I wonder if we could go back even to the slave trade. There is, it seems, little doubt that the primary opponents of the slave trade used powerfully emotive arguments to raise the profile of their cause and enforce their principles. The appalling testimonies of ex-slaves, the diagrams of human beings packed like sardines into the squalid interiors of slaving vessels, the protestations of ex-slavers, some of them converted – all of these served to further the cause. But the cause itself did not advance because of this, nor was it eventually won because of this. It was advanced and won, under God, by men and women who were moved by more than sentiment. It was carried forward by those who were governed by principle.

Reasonable sentiment need not in itself be sinful, but it is not always substantial. Sentiment can be swayed, one way or the other. Sentiment in one direction can be turned back by an opposing sentiment that seems equally reasonably. Sentiment tends to be reactive; it is rarely proactive. It bubbles up in a moment and melts away just as quickly. The sentiment that wishes to find a home for poor refugees might be overcome by a different sentiment when they move in next door. Principle – especially Christian principle – should be grounded in enduring truth. It is anchored in such a way that tides of sentiment or waves of feeling (whether that be weariness in pursuing principle or opposition to the principled) will not carry it away. Principle stands against pressure. Principle identifies and reacts to the fundamental issue, not the peripheral and perhaps unpleasant phenomena surrounding the issue. Righteous principle takes full account of misery, but it is moved by a regard for fundamental reality – matters of truth, mercy, justice, peace, righteousness. Righteous principle acts proactively out of allegiance to God in Christ. Christians need to be a people of principle.

Mere sentiment can be dangerous. In the unprincipled – and, once we have abandoned any notion of enduring, fixed, eternal truth, truth grounded outside of our experience and feelings, we have no real basis for true principle – sentiment can move individuals and groups far and fast. It can even leave them horrified by what they accomplished under the influence of sentiment and in the absence of principle. Principle can also be dangerous if it is the wild-eyed conviction about things that are foul and vile. Then unrighteous zeal can drive a person or group to truly terrifying extremes. But principle grounded in divine truth, with appropriate sentiment yoked behind, can and should accomplish much.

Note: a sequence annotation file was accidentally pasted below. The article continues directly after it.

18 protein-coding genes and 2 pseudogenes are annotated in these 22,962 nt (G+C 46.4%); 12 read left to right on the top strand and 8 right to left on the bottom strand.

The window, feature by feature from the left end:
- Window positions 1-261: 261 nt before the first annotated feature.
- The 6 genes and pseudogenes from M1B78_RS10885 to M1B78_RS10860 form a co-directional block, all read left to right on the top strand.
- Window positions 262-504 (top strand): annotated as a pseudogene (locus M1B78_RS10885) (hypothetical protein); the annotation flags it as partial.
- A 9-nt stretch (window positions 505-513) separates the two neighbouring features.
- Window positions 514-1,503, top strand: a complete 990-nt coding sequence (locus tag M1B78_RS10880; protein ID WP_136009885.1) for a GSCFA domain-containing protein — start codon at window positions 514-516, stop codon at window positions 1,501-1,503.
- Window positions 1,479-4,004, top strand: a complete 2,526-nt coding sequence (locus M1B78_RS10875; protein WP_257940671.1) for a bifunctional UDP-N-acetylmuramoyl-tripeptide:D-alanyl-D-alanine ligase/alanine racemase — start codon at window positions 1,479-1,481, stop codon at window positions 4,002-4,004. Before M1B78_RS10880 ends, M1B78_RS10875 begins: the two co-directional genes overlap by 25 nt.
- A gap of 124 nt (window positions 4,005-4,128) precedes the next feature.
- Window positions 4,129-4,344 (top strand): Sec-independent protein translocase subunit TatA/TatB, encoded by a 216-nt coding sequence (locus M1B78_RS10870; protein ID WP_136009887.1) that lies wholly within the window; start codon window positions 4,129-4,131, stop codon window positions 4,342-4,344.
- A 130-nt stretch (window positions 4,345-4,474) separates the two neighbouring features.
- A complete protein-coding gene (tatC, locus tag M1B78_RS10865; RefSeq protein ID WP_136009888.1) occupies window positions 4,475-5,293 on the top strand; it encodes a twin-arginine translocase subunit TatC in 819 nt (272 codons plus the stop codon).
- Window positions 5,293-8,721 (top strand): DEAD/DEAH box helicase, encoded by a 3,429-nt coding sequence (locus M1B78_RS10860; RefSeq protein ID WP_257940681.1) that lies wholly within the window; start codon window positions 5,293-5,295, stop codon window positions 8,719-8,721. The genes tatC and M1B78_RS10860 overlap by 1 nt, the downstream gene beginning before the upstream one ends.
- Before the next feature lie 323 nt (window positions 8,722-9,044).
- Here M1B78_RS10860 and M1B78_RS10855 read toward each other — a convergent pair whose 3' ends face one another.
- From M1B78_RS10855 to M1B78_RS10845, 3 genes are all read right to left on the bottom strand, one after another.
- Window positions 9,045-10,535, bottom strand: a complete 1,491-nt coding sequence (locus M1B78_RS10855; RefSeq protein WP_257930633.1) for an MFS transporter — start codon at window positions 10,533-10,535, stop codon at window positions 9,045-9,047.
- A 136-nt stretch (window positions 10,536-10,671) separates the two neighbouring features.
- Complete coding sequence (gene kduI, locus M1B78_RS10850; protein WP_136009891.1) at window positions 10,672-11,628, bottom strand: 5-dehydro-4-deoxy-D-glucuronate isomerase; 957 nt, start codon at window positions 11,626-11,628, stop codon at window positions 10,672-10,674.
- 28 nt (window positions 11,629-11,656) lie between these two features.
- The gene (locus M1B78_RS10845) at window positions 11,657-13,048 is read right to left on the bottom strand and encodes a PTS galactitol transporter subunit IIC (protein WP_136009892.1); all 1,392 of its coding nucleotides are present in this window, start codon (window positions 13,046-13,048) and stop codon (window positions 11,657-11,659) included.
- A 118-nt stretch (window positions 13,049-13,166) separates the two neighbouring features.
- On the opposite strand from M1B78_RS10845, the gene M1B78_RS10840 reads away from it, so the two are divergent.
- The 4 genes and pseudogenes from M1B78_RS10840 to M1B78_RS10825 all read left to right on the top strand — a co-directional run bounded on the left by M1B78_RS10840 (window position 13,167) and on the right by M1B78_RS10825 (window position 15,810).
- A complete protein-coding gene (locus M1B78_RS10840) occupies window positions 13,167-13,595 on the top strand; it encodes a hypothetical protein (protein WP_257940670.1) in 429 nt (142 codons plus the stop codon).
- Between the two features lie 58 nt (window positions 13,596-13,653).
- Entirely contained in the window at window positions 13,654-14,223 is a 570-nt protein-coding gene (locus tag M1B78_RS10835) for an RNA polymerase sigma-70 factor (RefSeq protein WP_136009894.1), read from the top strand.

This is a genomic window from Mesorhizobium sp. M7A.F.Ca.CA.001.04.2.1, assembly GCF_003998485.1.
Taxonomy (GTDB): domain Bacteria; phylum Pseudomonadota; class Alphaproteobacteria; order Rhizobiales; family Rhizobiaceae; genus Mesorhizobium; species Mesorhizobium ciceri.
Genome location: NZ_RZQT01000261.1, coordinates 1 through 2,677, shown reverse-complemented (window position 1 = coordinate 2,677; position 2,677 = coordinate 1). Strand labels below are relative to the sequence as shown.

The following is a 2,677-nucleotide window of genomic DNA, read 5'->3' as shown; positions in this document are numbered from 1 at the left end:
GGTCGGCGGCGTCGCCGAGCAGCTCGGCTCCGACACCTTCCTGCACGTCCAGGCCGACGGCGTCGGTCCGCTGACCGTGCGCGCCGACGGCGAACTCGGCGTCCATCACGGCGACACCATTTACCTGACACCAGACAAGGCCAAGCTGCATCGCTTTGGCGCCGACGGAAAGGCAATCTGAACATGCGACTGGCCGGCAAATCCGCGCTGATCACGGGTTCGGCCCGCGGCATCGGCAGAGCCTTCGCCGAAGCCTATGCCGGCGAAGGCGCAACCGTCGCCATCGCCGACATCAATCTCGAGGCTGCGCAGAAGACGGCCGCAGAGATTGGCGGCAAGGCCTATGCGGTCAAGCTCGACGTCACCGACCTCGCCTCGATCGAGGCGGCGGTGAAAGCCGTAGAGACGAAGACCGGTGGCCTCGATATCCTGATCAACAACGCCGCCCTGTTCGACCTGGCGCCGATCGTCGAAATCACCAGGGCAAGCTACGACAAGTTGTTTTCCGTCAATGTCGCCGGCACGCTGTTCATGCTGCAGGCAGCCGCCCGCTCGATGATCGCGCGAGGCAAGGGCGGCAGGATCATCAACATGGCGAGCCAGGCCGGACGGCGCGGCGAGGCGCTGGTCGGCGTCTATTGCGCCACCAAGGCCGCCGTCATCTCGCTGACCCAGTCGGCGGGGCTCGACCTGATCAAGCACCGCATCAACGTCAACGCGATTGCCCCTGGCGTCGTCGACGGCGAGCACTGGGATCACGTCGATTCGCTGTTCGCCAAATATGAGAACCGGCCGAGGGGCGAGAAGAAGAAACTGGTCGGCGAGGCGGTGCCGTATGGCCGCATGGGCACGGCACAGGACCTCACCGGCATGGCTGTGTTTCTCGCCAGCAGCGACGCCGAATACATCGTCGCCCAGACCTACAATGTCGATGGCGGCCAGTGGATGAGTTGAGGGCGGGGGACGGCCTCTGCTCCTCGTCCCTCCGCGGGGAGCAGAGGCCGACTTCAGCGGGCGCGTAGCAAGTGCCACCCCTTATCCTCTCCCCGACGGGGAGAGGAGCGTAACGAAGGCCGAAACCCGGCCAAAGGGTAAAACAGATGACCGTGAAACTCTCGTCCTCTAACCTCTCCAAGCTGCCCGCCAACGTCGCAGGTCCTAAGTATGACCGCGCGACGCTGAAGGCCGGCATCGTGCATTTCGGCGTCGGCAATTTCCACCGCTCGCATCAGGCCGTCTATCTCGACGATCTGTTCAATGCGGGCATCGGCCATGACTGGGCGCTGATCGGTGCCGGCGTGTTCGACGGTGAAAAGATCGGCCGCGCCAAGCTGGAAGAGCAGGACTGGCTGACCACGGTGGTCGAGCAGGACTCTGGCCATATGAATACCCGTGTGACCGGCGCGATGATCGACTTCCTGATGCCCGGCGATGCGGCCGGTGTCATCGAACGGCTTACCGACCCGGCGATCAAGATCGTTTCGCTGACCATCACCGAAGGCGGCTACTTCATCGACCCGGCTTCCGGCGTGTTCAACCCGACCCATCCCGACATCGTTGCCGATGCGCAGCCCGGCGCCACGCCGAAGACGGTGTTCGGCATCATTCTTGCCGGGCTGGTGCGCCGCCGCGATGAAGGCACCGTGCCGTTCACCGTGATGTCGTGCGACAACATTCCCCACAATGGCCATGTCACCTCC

So, we will, in this fallen world, hear or see many things that horrify us. Many of them should horrify us. But they do not properly and persistently move us because principle is lacking. Perhaps we also hear and see things that ought to horrify us and move us, but do not because principle is lacking. How many vile things do we see – perhaps even enjoy – without a proper feeling reaction? Principle is not unfeeling; it actuates and directs feeling in proper channels. When faced with a moral challenge, we would do well to ask not only, “What do I feel?” but “What should I feel and what should I then do?” We must dig down to and stir up righteous principle. Reasonable sentiment might galvanise and stir us, but only righteous principle will guide and sustain us.

Written by Jeremy Walker

Wednesday 9 September 2015 at 13:11

By all means, consider chipping in . . .

Fill in your details below or click an icon to log in:

WordPress.com Logo

You are commenting using your WordPress.com account. Log Out / Change )

Twitter picture

You are commenting using your Twitter account. Log Out / Change )

Facebook photo

You are commenting using your Facebook account. Log Out / Change )

Google+ photo

You are commenting using your Google+ account. Log Out / Change )

Connecting to %s

%d bloggers like this: